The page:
So what does all of that have to do with supercharging my B2B data?

Well, a lot. Again, think about how data is often collected. You usually start with some existing data that you want to “enrich.” Enriching B2B data with outside insight is usually used in marketing; both inbound and outbound - outbound for obvious reasons of segmentation, but also inbound for nurturing captured leads. “Data Enrichment” shouldn’t be confused with “Data Augmentation,” which usually applies to Machine Learning, i.e. to train models with more diverse datasets. For the most part, “enriching data” has involved obtaining it from somewhere else and appending it to our B2B datasets; perhaps a CRM or other analytics tool. To this end, AI can (a) provide structured data for an append from its existing, pretrained knowledge. And, AI can also (b) help you to identify sources of existing data in structured forms that exist elsewhere, based on pretrained awareness of such sources. Furthermore, AI can (c) help you to parse and provide structured data to append to your B2B data from unstructured content it evaluates, i.e., extracting content from a web page or a PDF and giving you JSON or CSV as an output - not just a natural language “chat” response. You see this ability somewhat now with most of the consumer facing models.. OpenAI’s ChatGPT, Anthropic’s Claude, and Google’s Bard with Gemini have the ability to upload documents and to perform “limited” web searches (web access) for websites having current events to evaluate and parse data from. When I say “parsing” data from content external to the model, it’s important to explain what I really mean… This is to say that (1) the answer already exists in the external content, but just needs to be extracted, and (2) that extraction can be provided in an expected, structured format for easy appending to an existing dataset.

Using AI to extract empirical data from a source does rely on its “reasoning” faculties because a direct map isn’t already established like we see in traditional ETL (extract, transform, and load) routines or “scraping” methods. Can this reasoning go further? What if empirical data do “not” exist in source content for direct identification and extraction? What if an educated guess has to be made by evaluating elements across research artifacts? In other words, can an insight be inferred if not directly identified? AI can do this too, and quite impressively in fact - particularly perhaps with GPT-4 Turbo and Google Gemini at time of writing. AI can do this because it is trained with so much existing knowledge. It can provide conjecture, and do so in metric form. These “inferred” insights can just as easily be provided as a structured data append in a format of your choosing.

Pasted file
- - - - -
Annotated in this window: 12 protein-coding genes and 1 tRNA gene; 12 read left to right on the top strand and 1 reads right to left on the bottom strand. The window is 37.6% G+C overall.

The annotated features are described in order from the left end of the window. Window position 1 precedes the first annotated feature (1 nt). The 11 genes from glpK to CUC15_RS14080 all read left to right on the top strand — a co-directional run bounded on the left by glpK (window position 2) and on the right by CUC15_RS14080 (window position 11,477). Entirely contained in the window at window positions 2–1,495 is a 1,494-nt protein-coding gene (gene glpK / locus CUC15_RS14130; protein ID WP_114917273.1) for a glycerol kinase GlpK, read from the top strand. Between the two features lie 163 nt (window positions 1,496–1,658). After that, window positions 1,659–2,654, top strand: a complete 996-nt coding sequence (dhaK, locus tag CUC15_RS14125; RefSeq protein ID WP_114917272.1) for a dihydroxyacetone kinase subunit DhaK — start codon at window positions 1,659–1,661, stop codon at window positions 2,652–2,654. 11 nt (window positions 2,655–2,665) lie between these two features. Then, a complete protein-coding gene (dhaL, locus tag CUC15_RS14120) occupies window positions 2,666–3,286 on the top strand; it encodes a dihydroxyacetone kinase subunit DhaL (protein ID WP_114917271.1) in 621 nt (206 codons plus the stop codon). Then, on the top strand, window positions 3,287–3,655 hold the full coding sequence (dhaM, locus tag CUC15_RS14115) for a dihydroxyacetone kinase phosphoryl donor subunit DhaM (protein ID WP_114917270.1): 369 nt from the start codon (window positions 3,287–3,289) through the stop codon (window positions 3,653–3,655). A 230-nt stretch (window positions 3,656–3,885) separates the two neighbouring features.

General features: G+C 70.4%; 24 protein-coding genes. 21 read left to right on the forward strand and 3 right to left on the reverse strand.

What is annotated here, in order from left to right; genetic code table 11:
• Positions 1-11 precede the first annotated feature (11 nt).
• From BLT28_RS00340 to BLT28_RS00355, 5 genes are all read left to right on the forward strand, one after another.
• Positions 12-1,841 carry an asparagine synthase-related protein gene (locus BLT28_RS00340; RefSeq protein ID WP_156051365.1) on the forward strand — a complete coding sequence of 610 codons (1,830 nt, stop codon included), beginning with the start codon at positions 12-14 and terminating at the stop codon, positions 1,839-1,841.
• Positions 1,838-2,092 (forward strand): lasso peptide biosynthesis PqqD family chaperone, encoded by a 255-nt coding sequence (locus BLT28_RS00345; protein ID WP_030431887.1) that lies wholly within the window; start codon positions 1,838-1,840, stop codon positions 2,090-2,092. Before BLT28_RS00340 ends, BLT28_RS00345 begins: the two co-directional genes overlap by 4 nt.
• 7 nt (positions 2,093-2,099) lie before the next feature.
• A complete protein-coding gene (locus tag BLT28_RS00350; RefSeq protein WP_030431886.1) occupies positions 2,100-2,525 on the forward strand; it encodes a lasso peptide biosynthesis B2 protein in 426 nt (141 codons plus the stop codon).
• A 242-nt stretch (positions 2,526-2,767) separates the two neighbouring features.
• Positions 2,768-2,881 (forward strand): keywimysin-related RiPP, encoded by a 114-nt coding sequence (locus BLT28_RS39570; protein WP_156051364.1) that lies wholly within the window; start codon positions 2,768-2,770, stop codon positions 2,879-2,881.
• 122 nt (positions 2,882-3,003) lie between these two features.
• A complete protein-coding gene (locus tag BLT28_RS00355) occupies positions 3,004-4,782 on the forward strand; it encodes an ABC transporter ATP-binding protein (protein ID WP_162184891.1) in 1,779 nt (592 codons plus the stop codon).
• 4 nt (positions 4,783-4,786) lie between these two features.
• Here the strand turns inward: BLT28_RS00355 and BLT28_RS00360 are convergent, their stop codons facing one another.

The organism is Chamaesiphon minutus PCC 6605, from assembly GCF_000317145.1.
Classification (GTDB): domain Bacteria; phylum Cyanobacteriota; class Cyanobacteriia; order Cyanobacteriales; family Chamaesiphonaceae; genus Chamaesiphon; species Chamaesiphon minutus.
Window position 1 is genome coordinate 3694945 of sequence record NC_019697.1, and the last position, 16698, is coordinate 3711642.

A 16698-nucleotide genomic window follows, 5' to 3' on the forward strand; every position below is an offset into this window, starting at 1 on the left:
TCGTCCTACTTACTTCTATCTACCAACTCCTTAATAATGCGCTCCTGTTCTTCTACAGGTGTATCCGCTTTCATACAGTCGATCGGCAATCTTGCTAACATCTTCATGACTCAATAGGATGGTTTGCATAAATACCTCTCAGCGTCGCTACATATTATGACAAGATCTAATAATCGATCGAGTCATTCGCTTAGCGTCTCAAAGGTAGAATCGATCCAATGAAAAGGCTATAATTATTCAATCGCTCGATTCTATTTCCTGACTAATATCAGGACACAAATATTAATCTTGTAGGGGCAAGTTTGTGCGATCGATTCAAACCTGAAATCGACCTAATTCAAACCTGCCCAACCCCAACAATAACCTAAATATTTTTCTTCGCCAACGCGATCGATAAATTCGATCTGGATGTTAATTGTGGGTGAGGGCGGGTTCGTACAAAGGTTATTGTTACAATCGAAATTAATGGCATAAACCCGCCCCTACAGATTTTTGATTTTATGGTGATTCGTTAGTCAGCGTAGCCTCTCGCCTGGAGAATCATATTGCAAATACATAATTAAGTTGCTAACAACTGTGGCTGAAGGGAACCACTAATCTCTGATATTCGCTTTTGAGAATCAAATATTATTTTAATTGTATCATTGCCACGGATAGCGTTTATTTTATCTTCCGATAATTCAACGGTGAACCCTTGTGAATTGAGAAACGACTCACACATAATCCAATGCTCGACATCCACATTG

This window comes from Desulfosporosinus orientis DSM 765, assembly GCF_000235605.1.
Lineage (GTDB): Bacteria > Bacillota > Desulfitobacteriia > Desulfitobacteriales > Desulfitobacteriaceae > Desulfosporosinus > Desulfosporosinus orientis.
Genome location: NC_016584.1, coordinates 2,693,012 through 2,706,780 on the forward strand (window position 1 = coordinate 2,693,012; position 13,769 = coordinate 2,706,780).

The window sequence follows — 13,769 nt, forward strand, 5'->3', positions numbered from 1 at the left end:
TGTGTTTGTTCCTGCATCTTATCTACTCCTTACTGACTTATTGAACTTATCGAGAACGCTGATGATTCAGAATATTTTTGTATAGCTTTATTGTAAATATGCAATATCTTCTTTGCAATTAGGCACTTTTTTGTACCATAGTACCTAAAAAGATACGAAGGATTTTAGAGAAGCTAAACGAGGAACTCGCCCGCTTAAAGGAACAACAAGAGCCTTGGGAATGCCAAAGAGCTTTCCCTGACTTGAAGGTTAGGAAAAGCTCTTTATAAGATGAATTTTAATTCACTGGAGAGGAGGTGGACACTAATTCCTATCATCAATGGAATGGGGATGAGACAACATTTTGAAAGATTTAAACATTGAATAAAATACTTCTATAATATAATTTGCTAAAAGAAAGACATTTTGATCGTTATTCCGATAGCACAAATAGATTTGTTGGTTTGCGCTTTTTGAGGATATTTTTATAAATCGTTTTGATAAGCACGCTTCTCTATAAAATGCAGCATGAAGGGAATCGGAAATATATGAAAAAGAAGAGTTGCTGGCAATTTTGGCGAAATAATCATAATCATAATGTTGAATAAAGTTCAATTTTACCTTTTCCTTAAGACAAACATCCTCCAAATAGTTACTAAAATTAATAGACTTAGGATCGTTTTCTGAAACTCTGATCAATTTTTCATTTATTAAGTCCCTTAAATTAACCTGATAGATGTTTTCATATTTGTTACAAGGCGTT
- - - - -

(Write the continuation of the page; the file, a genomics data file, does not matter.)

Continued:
AI Data Enrichment Scenarios

There are probably many more scientific ways to think about this, but it was helpful for me to look at it this way:

  • When Answers Exist Already
    • In The Model’s Training Dataset:
      • This can be helpful for getting quick answers that the model has been trained on natively from public sources as of its training date. Usually, this data exists and can be obtained elsewhere, and “yes,” this scenario lends itself better to data that is not time-sensitive. Where the data might already exist elsewhere, the value of a model is that you can ask it to consider other data it’s been trained on to produce new, composite data lists that did not perhaps exist before. And, there is the convenience factor to consider.
      • I’ve used this primarily for creating good, canonical lists or enumerations that help me to standardize other data that I want to query. AI is good at recommending classifications provided that you describe well how you intend to use them.
    • In External Sources:
      • The sky's the limit with this one, but it requires more work - more coding; coding that AI can help you to do too. The idea, here, is that the data exists in a document, web page, series of pages, etc. You just need to extract it. You know this, and where you could extract it yourself, you don’t want to. You’d rather be busy doing something else productive. Since models cannot consume “all” of the contents of these documents or web pages at one time, you’ll need a process that reduces it into the bite-sized chunks that AI can consume. You probably want to automate this collection and reduction of documents, web pages, etc.. In essence, you have a workflow that starts with one or more artifacts and ends with the data you want. In this process, you might automate web searches, discovery of content, i.e. to find and summarize ratings and reviews, reading and capturing data in PDFs and white papers, and so on. This usually involves multiple steps and multiple calls to AI models. The right prompt is everything. In its simplest expression, though far from precise: “I’m going to give you ‘this’ and I want you to give me back ‘that’.” Again, here, the data is empirical. It exists in a hard form. You’re just collecting it, extracting it, and appending it.